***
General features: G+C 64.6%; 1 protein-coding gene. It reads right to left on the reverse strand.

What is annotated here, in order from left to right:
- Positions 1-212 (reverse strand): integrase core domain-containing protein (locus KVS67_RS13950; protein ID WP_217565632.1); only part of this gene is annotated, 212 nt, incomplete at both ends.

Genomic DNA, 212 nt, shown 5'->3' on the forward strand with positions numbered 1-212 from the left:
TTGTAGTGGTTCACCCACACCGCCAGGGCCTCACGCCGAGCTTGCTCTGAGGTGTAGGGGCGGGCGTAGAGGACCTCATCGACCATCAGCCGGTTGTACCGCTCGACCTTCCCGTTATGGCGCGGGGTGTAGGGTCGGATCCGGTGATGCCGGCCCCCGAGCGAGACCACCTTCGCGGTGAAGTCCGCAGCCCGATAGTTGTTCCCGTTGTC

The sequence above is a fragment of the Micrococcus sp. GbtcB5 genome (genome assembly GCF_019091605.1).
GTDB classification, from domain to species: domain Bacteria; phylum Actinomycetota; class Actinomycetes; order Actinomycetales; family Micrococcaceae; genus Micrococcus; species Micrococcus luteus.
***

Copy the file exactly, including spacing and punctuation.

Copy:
General features: G+C 64.6%; 1 protein-coding gene. It reads right to left on the reverse strand.

What is annotated here, in order from left to right:
- Positions 1-212 (reverse strand): integrase core domain-containing protein (locus KVS67_RS13950; protein ID WP_217565632.1); only part of this gene is annotated, 212 nt, incomplete at both ends.

Genomic DNA, 212 nt, shown 5'->3' on the forward strand with positions numbered 1-212 from the left:
TTGTAGTGGTTCACCCACACCGCCAGGGCCTCACGCCGAGCTTGCTCTGAGGTGTAGGGGCGGGCGTAGAGGACCTCATCGACCATCAGCCGGTTGTACCGCTCGACCTTCCCGTTATGGCGCGGGGTGTAGGGTCGGATCCGGTGATGCCGGCCCCCGAGCGAGACCACCTTCGCGGTGAAGTCCGCAGCCCGATAGTTGTTCCCGTTGTC

The sequence above is a fragment of the Micrococcus sp. GbtcB5 genome (genome assembly GCF_019091605.1).
GTDB classification, from domain to species: domain Bacteria; phylum Actinomycetota; class Actinomycetes; order Actinomycetales; family Micrococcaceae; genus Micrococcus; species Micrococcus luteus.